PD Disconnect Precedence

After a PD is discovered and powered on a Summit switch, the actual power drain is continuously measured.

If the usage for power by PDs is within the guard band, the system begins denying power to PDs.

You can configure the switch to handle a request for power that exceeds the power budget situation in one of two ways, called the disconnect precedence:
  • Disconnect PDs according to the configured PoE port priority for each PD.
  • Deny power to the next PD requesting power, regardless of that port‘s PoE priority.

The default value is deny-port. So, if you do not change the default value and the switch‘s or slot‘s power is exceeded, the next PD requesting power is not connected (even if that port has a higher configured PoE port priority than those ports already receiving power). When you configure the deny-port value, the switch disregards the configured PoE port priority and port numbering.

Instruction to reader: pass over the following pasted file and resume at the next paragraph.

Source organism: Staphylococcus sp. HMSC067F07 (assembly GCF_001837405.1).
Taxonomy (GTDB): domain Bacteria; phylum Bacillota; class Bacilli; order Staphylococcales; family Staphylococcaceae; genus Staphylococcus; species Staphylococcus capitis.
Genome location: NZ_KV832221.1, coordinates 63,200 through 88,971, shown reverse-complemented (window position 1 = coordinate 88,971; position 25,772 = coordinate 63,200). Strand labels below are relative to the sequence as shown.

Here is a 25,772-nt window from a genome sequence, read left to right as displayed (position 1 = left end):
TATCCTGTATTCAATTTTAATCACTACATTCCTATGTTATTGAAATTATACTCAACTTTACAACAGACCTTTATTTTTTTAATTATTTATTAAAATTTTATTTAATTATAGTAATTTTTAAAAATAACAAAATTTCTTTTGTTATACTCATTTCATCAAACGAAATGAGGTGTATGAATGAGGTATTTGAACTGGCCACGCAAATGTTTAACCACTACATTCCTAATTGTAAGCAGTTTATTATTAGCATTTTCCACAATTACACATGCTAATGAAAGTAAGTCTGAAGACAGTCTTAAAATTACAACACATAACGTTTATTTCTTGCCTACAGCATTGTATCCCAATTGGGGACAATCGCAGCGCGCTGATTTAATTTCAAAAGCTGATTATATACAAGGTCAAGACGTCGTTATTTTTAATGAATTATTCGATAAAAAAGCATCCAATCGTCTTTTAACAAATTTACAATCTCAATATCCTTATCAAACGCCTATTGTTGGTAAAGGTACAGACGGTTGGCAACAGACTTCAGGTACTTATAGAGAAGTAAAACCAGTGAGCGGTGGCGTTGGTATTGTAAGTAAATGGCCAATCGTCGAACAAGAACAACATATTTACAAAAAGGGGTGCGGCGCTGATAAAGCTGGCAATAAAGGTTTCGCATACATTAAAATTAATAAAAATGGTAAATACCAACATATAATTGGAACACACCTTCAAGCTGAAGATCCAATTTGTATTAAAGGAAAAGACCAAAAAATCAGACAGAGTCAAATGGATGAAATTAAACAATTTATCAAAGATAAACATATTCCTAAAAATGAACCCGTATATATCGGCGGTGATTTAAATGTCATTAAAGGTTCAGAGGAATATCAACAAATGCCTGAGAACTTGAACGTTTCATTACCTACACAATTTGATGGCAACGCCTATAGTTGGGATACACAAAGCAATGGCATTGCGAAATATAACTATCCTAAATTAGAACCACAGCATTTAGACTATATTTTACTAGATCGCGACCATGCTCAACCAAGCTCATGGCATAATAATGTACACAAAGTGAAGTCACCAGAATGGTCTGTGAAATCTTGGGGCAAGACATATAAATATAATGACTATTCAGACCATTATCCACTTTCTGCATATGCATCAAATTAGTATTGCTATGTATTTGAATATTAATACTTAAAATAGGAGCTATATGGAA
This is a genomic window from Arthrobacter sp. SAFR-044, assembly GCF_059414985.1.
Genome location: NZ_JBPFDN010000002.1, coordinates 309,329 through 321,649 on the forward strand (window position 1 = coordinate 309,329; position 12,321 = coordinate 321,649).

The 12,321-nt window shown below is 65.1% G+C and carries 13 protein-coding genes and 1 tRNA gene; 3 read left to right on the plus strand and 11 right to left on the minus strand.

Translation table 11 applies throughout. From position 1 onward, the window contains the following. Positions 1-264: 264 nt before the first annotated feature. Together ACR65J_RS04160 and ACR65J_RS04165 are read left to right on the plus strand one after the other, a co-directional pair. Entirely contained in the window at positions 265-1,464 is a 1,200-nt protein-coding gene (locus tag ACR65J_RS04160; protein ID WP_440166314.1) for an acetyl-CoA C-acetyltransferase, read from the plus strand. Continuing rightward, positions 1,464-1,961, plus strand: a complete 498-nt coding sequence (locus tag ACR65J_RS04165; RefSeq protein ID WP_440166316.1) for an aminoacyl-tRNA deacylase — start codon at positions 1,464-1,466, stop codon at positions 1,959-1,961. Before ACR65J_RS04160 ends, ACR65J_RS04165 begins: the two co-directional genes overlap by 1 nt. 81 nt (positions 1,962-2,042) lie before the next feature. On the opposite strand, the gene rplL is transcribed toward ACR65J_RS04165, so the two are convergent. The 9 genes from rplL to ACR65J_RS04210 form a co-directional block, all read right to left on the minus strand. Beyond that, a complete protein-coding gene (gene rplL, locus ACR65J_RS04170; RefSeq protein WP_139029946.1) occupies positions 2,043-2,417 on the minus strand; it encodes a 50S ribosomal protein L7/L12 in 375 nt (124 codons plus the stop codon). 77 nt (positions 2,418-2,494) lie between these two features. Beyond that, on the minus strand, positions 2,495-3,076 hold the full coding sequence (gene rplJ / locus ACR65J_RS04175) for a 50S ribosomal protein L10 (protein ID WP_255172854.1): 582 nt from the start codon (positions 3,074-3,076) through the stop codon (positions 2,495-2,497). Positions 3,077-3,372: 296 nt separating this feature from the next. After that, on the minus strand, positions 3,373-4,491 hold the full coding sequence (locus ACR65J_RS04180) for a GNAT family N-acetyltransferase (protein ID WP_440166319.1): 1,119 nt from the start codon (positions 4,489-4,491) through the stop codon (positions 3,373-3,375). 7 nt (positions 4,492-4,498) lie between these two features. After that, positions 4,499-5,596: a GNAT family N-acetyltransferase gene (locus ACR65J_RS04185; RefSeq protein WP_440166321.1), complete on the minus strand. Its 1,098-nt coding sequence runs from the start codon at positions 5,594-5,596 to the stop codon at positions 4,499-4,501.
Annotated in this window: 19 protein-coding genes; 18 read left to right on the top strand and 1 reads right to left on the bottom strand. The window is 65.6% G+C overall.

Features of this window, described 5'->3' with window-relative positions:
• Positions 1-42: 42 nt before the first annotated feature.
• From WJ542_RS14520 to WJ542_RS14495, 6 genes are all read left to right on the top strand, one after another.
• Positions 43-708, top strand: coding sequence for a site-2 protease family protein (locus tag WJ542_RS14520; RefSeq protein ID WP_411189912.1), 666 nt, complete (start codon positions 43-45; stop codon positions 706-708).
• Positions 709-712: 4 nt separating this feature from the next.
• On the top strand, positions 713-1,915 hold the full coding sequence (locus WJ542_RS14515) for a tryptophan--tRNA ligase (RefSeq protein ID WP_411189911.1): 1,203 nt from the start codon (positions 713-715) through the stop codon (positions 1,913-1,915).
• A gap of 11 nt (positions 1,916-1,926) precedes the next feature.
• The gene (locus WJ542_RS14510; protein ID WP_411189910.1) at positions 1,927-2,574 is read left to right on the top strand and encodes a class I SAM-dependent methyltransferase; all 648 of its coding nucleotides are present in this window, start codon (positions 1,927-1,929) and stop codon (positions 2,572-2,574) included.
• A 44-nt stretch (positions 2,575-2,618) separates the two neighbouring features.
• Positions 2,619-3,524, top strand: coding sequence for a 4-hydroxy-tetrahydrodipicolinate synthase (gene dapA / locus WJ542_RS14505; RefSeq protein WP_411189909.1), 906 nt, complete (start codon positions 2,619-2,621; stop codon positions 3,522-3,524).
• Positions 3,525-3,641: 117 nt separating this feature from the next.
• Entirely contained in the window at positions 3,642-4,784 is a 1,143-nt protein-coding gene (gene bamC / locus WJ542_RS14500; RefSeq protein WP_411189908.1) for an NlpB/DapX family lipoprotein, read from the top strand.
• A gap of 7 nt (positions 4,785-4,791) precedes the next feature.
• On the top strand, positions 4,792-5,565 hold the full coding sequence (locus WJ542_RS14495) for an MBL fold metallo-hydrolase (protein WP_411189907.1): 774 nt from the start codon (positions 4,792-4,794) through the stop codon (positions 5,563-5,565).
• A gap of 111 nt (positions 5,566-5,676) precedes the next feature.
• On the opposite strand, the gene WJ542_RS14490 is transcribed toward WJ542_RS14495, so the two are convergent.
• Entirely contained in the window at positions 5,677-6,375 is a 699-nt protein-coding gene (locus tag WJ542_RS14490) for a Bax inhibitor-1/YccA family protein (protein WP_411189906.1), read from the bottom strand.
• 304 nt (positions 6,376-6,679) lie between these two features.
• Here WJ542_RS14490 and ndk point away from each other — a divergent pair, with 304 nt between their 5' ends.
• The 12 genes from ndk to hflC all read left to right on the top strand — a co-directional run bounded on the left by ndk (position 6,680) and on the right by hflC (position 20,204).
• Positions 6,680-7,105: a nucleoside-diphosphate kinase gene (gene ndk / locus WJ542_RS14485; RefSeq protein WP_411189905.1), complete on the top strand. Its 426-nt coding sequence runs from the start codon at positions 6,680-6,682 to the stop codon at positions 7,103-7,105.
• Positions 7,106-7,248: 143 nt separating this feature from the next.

When the switch is configured for lowest-priority mode, PDs are denied power based on the individual port‘s configured PoE priority. If the next PD requesting power is of a higher configured PoE priority than an already powered port, the lower-priority port is disconnected and the higher-priority port is powered.